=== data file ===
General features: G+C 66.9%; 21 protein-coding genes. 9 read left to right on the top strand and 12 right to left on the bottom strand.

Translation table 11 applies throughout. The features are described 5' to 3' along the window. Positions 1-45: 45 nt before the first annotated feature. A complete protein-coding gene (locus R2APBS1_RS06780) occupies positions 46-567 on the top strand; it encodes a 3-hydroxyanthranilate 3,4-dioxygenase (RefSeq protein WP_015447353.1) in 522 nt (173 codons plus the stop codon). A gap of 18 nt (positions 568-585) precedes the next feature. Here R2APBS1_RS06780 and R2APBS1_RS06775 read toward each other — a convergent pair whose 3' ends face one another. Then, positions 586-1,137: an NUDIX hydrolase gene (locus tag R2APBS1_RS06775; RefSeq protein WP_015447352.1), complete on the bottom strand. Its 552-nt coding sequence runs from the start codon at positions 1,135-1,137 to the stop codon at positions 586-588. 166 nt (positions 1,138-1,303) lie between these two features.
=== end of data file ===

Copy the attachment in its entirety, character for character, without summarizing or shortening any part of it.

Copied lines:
General features: G+C 66.9%; 21 protein-coding genes. 9 read left to right on the top strand and 12 right to left on the bottom strand.

Translation table 11 applies throughout. The features are described 5' to 3' along the window. Positions 1-45: 45 nt before the first annotated feature. A complete protein-coding gene (locus R2APBS1_RS06780) occupies positions 46-567 on the top strand; it encodes a 3-hydroxyanthranilate 3,4-dioxygenase (RefSeq protein WP_015447353.1) in 522 nt (173 codons plus the stop codon). A gap of 18 nt (positions 568-585) precedes the next feature. Here R2APBS1_RS06780 and R2APBS1_RS06775 read toward each other — a convergent pair whose 3' ends face one another. Then, positions 586-1,137: an NUDIX hydrolase gene (locus tag R2APBS1_RS06775; RefSeq protein WP_015447352.1), complete on the bottom strand. Its 552-nt coding sequence runs from the start codon at positions 1,135-1,137 to the stop codon at positions 586-588. 166 nt (positions 1,138-1,303) lie between these two features.